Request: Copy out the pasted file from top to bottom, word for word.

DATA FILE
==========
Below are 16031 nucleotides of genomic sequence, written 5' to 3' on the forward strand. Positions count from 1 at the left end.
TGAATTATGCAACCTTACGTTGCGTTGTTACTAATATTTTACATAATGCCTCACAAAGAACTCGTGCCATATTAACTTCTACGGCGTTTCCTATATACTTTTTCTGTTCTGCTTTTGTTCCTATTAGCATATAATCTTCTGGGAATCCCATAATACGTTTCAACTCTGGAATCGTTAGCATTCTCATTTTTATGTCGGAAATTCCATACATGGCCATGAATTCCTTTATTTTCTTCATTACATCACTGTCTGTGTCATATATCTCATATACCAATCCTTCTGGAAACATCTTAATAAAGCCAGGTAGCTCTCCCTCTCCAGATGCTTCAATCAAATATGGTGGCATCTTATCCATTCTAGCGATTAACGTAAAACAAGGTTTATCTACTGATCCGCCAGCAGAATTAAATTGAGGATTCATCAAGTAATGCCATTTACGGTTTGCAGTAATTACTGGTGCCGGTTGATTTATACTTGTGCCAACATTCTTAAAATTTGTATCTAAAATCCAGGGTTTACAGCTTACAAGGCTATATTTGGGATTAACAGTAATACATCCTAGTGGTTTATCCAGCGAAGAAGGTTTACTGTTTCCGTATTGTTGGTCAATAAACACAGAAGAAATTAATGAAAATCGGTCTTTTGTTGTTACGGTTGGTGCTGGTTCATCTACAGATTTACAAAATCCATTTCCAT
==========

Below are 16031 nucleotides of genomic sequence, written 5' to 3' on the forward strand. Positions count from 1 at the left end.
TGAATTATGCAACCTTACGTTGCGTTGTTACTAATATTTTACATAATGCCTCACAAAGAACTCGTGCCATATTAACTTCTACGGCGTTTCCTATATACTTTTTCTGTTCTGCTTTTGTTCCTATTAGCATATAATCTTCTGGGAATCCCATAATACGTTTCAACTCTGGAATCGTTAGCATTCTCATTTTTATGTCGGAAATTCCATACATGGCCATGAATTCCTTTATTTTCTTCATTACATCACTGTCTGTGTCATATATCTCATATACCAATCCTTCTGGAAACATCTTAATAAAGCCAGGTAGCTCTCCCTCTCCAGATGCTTCAATCAAATATGGTGGCATCTTATCCATTCTAGCGATTAACGTAAAACAAGGTTTATCTACTGATCCGCCAGCAGAATTAAATTGAGGATTCATCAAGTAATGCCATTTACGGTTTGCAGTAATTACTGGTGCCGGTTGATTTATACTTGTGCCAACATTCTTAAAATTTGTATCTAAAATCCAGGGTTTACAGCTTACAAGGCTATATTTGGGATTAACAGTAATACATCCTAGTGGTTTATCCAGCGAAGAAGGTTTACTGTTTCCGTATTGTTGGTCAATAAACACAGAAGAAATTAATGAAAATCGGTCTTTTGTTGTTACGGTTGGTGCTGGTTCATCTACAGATTTACAAAATCCATTTCCAT